In the race to see which states public officials display the greatest sense of misplaced priorities, New Jersey seems like a hands-down winner for 2007. The state legislature is in the process of repealing Jerseys death penalty amid great debate and fanfare. Claiming that capital punishment is barbaric and ineffective, Jersey would be the first state in the country to abolish executions legislatively since states were forced by a 1976 Supreme Court ruling to rewrite their death-penalty laws.
A few key facts are missing from the debate. Above all, while politicians rush to eliminate the death penalty, theyve paid little attention to the murder ratewhich since 2000 has jumped 44 percent in Jersey, up from 3.4 murders per 100,000 people to 4.9, while declining modestly across the nation. Jerseys increase in murders has been the sixth-highest in the country. Meanwhile, the state has earned a reputation for having some of the meanest streets in America. Three of its citiesNewark, Camden, and Trentonare among the countrys most dangerous. Of the 183 cities with populations of between 100,000 and 499,000, Newark is the seventh most dangerous; of the 110 cities with populations between 75,000 and 99,999, Camden is the most dangerous and Trenton the seventh most dangerous.
Though several recent studies have shown that executions seem to have a deterrent effect on murders, death-penalty foes argue that most murders are spontaneous acts of passion committed by people who know their victimsthe kind of crimes that the threat of execution doesnt deter. Yet these crimes clearly arent Jerseys problem. The spike in the states murder rate has been attributed to rising gang violence, centered on the drug trade and turf battles. In many cases, the states murderers are acting with malice aforethought against anyone who gets in their waynot just other thugs but ordinary citizens, too. Earlier this year, for instance, the press reported that threats against witnesses lives had prompted the prosecutor for one of the states biggest counties, Essex, to stop trying murder cases in which there was only one eyewitness. One of the most horrific murder cases in recent memory, a quadruple slaying in Newark in 2004, was attributed to efforts to silence witnesses in a murder case; later, a witness to that quadruple murder was killed.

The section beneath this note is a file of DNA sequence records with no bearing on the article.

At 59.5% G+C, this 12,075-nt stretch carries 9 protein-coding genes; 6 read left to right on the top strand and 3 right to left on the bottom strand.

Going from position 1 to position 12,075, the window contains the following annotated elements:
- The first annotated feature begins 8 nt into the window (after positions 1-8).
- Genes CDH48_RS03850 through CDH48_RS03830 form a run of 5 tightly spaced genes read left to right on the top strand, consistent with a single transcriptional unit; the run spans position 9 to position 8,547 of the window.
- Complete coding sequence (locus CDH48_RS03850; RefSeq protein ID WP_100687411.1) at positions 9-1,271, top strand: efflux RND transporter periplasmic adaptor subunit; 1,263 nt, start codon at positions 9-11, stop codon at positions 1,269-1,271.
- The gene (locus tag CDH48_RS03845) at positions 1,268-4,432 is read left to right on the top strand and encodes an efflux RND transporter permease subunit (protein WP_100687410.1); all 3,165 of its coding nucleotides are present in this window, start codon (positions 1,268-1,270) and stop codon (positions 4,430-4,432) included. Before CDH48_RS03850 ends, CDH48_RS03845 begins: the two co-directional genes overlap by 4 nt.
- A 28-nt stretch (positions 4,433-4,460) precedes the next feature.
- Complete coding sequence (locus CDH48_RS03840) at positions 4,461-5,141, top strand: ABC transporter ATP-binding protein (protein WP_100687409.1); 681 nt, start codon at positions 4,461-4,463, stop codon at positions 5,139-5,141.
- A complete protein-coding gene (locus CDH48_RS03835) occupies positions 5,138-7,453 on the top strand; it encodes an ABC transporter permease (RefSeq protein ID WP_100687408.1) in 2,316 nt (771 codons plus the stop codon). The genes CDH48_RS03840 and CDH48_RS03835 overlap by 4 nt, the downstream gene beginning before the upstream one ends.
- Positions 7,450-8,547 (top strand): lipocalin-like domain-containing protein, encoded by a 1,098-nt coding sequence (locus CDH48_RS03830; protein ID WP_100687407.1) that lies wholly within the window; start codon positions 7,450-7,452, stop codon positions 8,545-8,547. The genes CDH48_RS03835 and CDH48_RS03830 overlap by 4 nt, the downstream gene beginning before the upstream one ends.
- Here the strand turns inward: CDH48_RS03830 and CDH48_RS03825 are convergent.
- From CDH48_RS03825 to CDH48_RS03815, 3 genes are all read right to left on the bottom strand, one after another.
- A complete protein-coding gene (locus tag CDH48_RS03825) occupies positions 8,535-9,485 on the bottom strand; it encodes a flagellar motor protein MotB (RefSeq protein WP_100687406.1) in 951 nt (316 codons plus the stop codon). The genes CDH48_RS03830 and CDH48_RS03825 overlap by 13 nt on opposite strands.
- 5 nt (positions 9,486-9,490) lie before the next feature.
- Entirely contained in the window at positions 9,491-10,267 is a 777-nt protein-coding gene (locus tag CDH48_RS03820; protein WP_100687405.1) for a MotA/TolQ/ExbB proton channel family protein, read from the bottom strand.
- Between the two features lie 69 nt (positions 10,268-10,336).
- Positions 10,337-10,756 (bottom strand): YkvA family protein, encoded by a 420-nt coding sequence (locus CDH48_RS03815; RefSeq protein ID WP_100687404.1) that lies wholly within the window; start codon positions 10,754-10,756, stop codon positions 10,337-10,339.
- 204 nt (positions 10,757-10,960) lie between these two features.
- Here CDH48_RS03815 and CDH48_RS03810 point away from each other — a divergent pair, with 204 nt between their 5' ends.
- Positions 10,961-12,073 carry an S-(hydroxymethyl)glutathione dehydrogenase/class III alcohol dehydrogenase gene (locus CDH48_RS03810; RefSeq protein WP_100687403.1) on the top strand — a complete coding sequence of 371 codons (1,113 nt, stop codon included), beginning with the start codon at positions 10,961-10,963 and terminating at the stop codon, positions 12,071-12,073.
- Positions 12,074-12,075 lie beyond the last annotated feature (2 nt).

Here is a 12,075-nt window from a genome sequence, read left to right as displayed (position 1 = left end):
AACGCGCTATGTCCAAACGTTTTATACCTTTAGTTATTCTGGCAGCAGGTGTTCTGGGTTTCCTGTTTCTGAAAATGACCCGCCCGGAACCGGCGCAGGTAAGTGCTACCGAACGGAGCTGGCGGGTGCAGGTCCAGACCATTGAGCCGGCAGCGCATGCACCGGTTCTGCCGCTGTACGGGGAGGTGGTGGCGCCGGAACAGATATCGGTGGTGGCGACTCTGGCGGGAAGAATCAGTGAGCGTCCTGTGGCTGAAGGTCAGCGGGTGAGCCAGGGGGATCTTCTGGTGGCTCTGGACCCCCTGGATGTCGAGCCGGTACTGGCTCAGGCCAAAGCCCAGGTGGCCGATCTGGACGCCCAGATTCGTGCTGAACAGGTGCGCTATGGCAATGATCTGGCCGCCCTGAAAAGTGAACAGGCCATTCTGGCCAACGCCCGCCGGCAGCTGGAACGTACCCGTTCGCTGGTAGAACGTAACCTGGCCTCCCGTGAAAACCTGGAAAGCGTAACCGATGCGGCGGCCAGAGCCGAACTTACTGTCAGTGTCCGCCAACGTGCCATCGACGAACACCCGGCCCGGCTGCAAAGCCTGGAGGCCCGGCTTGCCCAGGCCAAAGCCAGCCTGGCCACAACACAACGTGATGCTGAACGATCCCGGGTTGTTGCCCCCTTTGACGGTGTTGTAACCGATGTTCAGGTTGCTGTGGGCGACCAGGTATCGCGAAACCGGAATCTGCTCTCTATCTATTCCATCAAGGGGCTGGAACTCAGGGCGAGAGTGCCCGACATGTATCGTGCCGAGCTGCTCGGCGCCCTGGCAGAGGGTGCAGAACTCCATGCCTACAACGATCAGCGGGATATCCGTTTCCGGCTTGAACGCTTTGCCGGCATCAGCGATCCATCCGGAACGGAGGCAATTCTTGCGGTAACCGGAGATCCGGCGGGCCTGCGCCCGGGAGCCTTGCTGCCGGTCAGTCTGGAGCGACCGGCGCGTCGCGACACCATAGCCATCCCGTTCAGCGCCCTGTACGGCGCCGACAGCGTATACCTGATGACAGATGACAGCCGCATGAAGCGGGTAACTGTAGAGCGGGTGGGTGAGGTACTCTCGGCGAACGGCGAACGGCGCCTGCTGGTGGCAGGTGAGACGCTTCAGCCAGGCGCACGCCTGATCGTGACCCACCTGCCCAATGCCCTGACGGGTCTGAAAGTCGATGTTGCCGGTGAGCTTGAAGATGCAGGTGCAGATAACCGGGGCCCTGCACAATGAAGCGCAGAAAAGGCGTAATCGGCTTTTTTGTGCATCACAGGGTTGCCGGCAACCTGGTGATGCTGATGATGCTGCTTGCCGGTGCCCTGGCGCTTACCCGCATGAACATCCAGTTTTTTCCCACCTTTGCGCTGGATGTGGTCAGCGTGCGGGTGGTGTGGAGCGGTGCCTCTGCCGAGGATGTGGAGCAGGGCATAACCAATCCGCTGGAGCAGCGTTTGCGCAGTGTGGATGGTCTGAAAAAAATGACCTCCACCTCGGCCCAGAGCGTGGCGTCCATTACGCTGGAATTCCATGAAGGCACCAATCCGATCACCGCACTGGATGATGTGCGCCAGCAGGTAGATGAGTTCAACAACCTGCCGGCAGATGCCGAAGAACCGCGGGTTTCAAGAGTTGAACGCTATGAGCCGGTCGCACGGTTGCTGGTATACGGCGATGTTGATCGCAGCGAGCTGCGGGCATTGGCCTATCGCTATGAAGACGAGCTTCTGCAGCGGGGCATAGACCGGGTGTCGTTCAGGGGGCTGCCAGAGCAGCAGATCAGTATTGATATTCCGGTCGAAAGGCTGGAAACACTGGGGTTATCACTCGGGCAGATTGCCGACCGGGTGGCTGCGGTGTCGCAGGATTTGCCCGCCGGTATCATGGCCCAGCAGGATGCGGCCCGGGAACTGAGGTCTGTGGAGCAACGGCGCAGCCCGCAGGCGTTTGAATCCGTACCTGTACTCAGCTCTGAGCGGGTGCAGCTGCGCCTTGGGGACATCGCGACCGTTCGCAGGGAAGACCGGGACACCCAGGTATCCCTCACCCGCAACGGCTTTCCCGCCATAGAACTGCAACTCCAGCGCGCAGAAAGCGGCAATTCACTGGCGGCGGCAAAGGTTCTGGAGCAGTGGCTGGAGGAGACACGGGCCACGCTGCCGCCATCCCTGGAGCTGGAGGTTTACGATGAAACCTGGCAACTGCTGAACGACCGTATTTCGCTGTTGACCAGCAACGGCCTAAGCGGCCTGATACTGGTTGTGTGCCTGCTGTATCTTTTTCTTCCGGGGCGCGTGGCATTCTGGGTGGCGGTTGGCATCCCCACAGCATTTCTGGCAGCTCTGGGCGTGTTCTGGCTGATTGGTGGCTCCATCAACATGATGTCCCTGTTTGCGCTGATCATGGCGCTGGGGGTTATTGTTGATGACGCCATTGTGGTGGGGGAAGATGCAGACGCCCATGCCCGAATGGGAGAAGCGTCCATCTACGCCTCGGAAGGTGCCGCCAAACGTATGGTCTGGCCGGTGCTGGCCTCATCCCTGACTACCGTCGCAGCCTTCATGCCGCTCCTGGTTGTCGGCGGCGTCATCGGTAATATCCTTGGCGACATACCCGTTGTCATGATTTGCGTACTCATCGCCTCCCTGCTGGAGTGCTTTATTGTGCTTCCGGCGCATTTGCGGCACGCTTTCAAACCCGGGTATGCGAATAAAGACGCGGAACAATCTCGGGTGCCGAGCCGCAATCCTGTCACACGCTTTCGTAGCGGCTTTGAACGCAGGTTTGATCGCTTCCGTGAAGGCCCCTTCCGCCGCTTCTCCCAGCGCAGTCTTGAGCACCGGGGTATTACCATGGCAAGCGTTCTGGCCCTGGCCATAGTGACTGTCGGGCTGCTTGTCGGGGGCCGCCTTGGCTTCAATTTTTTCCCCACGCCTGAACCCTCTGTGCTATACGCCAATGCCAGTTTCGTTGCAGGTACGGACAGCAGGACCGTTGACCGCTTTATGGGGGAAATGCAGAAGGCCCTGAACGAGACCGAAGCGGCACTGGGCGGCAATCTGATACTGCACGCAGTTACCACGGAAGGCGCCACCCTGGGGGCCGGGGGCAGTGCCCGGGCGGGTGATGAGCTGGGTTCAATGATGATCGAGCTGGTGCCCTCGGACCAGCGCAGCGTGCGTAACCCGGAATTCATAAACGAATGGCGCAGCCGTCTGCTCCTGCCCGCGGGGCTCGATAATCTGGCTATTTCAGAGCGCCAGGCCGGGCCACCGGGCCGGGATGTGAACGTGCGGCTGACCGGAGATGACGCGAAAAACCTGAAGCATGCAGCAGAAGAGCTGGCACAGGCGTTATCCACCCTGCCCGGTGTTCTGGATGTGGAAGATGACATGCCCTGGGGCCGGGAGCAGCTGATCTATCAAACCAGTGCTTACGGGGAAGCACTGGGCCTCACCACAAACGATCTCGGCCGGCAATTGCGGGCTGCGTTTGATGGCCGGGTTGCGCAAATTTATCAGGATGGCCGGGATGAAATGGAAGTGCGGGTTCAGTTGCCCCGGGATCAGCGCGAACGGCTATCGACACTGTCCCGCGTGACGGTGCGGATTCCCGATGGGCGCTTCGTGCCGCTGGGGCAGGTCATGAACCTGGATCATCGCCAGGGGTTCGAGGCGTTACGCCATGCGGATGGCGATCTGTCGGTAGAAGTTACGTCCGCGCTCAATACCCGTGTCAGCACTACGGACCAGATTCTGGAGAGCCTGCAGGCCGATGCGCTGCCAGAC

Whats happening in some of Jerseys toughest communities is a virtual breakdown of order: thugs, not cops, rule the streets, openly defying the criminal-justice system. Yet none of this has elicited nearly as much outrage as the death penalty seems to have sparked among Jerseys legislators, who have no other major criminal-justice initiativesnothing to help stem the violence in communitiesin the legislative hopper.
The rise in crime is only the latest in a series of setbacks for Jersey, which was once among the safest and most prosperous states, a place of stable communities that was hospitable to families and businessesand hence a magnet for both. But Jerseys politicians have managed to squander much of that reputation through high taxes, toxic business regulations, and inattention to crime.
The result has been a sharp reversal of fortunes. Jerseys rate of citizen outmigration to other places is now among the highest in the country. Its cities, in particular, have cumulatively lost hundreds of thousands of residents, and most of those fleeing no longer seem to be stopping at the states borders. Earlier this year, the U.S. Census reported that Jersey was no longer one of the ten most populous states. The states economy, which once easily outperformed the national economy, is now a perpetual laggard, as opportunity declines and job growth happens elsewhere.
None of these facts has bestirred Jerseys legislature to action. Still, its important that the rest of America realize that the state that becomes the first to abolish the death penalty legislatively is a place of rising crime, where thugs rule some neighborhoods and the criminal-justice system is unraveling. If only New Jerseys misguided politicians could be as passionate about those issues as they are about repealing capital punishment.
Steven Malanga is senior editor of City Journal and a senior fellow at the Manhattan Institute. He is a coauthor of The Immigration Solution.